In the American League Central, the Tigers have the easiest path, although with a 6 1/2-game deficit, an easy schedule might not be enough to save them. But look at what's ahead for the two teams the Tigers are chasing:

The White Sox play 14 of their remaining 59 games (24 percent) against the Yankees, Red Sox and Angels. The Twins still have a three-city trip and a monster four-city trip remaining. And the Tigers are done with all their trips to the West Coast.

A trade could still change the balance of power in any of these divisions. But maybe the schedule will decide it.
Posted on: July 26, 2008 12:38 pm
Edited on: July 26, 2008 2:03 pm
 

Dodgers to get Blake from Tribe

The Dodgers have agreed to a trade with Cleveland for third baseman Casey Blake, CBSSports.com has confirmed.

The Indians will pay part of Blake's $6.1 million contract.

The trade, announced early Saturday afternoon, sends catcher Carlos Santana and right-hander Jon Meloan to the Indians. Santana is the key to the deal for the Indians. In 99 games this season at Class A Inland Empire, he's hitting .323 with 14 home runs, 96 RBIs and more walks than strikeouts.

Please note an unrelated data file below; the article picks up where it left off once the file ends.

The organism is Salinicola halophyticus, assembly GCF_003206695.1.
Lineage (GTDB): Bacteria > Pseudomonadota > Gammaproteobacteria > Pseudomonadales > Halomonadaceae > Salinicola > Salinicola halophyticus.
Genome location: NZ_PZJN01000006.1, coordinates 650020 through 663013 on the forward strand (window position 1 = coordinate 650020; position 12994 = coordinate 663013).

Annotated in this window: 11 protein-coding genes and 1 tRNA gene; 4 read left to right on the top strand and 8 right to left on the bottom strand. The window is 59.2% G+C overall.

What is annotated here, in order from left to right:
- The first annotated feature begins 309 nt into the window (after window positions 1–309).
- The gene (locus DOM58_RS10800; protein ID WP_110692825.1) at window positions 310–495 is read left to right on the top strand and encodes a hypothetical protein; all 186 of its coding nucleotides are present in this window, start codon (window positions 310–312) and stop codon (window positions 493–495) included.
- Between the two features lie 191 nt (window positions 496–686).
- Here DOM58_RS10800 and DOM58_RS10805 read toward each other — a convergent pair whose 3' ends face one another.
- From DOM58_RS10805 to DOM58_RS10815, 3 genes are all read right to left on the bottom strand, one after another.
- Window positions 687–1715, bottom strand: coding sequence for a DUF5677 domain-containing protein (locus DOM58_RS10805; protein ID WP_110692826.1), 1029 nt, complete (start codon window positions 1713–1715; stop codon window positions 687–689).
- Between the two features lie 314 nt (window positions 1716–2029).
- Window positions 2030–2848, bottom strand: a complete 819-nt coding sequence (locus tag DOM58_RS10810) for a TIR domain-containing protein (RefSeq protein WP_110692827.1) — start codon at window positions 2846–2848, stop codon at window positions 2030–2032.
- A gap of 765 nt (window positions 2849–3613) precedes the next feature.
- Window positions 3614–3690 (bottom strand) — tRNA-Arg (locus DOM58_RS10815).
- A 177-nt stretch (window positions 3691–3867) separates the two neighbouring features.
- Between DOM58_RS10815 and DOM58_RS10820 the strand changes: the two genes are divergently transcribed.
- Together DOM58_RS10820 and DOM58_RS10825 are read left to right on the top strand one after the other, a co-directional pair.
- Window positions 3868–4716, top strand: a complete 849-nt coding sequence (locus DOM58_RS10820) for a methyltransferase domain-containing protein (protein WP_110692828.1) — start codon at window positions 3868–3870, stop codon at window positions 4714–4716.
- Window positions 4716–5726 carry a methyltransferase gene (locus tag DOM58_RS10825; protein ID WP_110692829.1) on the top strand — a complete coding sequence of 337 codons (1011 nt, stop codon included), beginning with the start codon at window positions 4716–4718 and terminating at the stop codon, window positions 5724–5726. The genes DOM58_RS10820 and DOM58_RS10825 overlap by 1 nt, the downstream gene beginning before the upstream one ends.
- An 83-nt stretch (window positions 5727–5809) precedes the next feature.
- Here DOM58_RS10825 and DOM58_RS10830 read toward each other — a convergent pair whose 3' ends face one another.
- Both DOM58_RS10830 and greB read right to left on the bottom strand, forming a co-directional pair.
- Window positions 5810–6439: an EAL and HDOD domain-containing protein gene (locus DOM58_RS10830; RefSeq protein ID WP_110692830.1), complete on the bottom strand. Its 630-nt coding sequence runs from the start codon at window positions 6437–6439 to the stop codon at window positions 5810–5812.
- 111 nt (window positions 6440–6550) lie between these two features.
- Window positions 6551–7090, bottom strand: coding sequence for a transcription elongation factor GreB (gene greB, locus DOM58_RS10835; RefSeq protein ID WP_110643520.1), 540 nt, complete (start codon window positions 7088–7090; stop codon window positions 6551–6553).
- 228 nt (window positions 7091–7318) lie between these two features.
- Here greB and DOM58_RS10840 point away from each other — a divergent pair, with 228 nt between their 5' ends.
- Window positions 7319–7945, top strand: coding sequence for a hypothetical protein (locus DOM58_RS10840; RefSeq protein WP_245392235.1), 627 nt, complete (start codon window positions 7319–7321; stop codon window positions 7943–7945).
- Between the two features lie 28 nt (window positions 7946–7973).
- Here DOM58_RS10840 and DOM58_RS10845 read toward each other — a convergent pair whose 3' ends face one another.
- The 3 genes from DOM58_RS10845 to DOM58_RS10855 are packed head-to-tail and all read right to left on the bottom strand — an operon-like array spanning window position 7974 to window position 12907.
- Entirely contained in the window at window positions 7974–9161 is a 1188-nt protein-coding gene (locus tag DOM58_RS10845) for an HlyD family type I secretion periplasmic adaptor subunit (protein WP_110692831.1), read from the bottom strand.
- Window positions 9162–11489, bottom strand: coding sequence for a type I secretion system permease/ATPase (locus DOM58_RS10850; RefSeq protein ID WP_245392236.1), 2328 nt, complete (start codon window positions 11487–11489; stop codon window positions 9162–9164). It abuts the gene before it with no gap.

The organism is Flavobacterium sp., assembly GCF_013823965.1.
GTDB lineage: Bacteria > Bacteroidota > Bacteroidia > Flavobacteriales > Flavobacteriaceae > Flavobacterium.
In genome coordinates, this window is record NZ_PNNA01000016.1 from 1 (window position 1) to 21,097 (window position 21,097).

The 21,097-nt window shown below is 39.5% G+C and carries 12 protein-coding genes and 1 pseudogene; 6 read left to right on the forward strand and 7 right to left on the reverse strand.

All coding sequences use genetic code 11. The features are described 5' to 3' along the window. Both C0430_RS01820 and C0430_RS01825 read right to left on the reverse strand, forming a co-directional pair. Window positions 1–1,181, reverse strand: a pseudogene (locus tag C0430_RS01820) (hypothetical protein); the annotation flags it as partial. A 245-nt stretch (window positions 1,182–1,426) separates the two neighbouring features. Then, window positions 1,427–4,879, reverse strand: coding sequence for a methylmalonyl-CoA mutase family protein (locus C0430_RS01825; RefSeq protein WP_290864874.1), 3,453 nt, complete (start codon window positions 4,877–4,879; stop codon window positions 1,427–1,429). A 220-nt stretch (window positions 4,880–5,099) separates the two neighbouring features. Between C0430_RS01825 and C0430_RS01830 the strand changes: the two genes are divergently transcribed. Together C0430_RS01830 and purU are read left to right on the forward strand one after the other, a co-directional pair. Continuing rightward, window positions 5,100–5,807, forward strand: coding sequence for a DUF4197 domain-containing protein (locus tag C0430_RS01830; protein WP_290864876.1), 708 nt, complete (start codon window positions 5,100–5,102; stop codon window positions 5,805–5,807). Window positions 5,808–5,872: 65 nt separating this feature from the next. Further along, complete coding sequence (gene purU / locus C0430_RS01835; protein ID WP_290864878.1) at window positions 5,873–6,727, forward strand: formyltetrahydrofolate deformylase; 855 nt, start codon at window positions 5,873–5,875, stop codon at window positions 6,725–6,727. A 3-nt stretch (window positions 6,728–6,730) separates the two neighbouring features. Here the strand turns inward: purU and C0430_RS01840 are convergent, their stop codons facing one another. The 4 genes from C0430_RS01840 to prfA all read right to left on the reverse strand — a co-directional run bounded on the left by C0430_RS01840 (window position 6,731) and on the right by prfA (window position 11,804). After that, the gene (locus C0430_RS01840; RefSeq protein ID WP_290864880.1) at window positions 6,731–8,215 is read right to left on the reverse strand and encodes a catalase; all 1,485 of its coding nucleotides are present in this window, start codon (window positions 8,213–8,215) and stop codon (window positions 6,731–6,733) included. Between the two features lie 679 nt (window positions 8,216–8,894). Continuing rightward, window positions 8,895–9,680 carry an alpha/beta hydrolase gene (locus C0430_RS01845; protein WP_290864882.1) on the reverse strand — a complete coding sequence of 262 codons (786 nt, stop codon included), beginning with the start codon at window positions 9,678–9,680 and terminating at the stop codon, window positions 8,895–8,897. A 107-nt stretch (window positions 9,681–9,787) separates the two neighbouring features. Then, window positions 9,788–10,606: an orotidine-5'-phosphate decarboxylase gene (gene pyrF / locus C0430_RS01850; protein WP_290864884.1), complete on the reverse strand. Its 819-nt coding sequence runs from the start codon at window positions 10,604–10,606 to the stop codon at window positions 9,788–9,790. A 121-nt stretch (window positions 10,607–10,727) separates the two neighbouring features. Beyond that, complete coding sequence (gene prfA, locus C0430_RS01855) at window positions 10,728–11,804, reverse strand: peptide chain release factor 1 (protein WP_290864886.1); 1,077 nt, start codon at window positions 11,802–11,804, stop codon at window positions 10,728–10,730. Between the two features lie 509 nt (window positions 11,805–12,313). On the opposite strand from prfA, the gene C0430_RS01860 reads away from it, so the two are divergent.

Blake has been hot over the last month, with a .347 average, four home runs and 12 RBIs in his last 21 games. The Dodgers had been looking for a shortstop, but with the market thin at that position, they shifted their focus and obtained Blake to play third base and give them an offensive boost.

Dodger third basemen have batted .245 with seven home runs and 46 RBIs. All three totals are among the lowest in the majors this year.

Blake has been coveted by several teams, in part because of his ability to play multiple positions. He's played third and first for the Indians this year, and as recently as 2006 he played 93 games in the outfield.

The trade is more bad news for the Mets, who had pursued Blake as an outfielder and had also tried to trade for Xavier Nady, who was instead dealt from Pittsburgh to the New York Yankees Friday night. The Mets could turn to Seattle outfielder Raul Ibanez, who they've already discussed, even though they would prefer to acquire a right-handed hitter.

The Mets have been hindered in trade talks by their lack of depth in position-player prospects.

"There's only one position player in the system," said one scout who knows the Mets organization.

The player he referred to is outfielder Fernando Martinez, who is at Double-A Binghamton but has been out of the lineup with a right hamstring strain.
 
 
 
 
The views expressed in this blog are solely those of the author and do not reflect the views of CBS Sports or CBSSports.com